The supermarket giant saw group pre-tax profits jump to £2.03 billion in the year to February 26, up from £636 million the previous year, thanks to rising sales and lower costs related to the pandemic.
It posted a 58 per cent jump in underlying operating profits to £2.8bn, with retail earnings up 34.9 per cent at £2.6bn.
The group said sales excluding fuel lifted 2.5 per cent to £54.8bn, with UK like-for-like growth of 0.4 per cent - up 8.2 per cent on a pre-pandemic two-year comparison.
Profits were helped as it saw Covid costs fall to £220m from £892m the previous year.
But it warned that retail operating profits are expected to fall this year, to between £2.4bn and £2.6bn as the group’s own costs are set to soar and it invests in prices to remain competitive amid rocketing food inflation. It also said customer behaviour is returning to more normal patterns as shoppers rely less on supermarket trips as the UK emerges from the pandemic.
Tesco is also extending its Aldi Price Match promotion to more product lines as it tackles the march of the discounters.
Chief executive Ken Murphy said: “Clearly, the external environment has become more challenging in recent months.
“Against a tough backdrop for our customers and with household budgets under pressure, we are laser-focused on keeping the cost of the weekly shop in check - working in close partnership with our suppliers, as well as doing everything we can to reduce our own costs.”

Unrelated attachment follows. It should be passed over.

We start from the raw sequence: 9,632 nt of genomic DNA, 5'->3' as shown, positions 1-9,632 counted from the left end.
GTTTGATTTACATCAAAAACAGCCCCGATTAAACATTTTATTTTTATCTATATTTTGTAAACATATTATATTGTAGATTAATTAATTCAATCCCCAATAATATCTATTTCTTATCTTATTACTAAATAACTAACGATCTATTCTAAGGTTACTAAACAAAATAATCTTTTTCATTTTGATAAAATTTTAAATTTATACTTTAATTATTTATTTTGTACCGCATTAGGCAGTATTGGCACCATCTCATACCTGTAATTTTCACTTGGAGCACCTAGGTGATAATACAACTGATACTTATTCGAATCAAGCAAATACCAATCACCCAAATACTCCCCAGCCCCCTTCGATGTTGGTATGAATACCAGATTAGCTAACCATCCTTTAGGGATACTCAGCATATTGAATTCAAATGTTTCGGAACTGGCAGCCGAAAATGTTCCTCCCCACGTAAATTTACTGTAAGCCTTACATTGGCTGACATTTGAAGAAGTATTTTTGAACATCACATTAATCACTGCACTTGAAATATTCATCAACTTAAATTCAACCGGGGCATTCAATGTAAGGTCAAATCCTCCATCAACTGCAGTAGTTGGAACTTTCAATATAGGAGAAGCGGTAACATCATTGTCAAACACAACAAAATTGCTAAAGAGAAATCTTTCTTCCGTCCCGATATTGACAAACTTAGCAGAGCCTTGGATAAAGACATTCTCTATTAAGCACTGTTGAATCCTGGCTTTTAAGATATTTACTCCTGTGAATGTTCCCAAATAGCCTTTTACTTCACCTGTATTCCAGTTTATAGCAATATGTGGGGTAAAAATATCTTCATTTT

Zoe Gillespie, investment manager at wealth firm Brewin Dolphin, said: “Tesco has delivered another strong set of results, with each part of the business performing well.
“The big uncertainty for Tesco, however, is inflation - which is the main reason behind the shares losing momentum since the start of the year. On that front, the supermarket has a tricky balancing act ahead between mitigating cost increases and protecting its customer base.”
Freetrade senior analyst Dan Lane noted: “The glut of Covid costs are behind Tesco now and profits are roaring back. Sales are clearly getting back to normal and the UK’s biggest chain looks to be doing all it can to welcome its audience back again.
“In all the punchy numbers investors might have missed the supermarket’s plans to keep Aldi at bay.
“Extending the Aldi Price Match promotion to 650 product lines is a crucial move, as inflation eats into what consumers can spend at the tills.
“This is the time when shoppers could easily switch to one of the German discounters in search of the cheapest alternatives out there and Tesco just can’t let that happen.”
Richard Hunter, head of markets at Interactive Investor, added: “Tesco is seeing its ambitious plans coming together, in another example of a company which used the pandemic to accelerate a corporate turnaround.”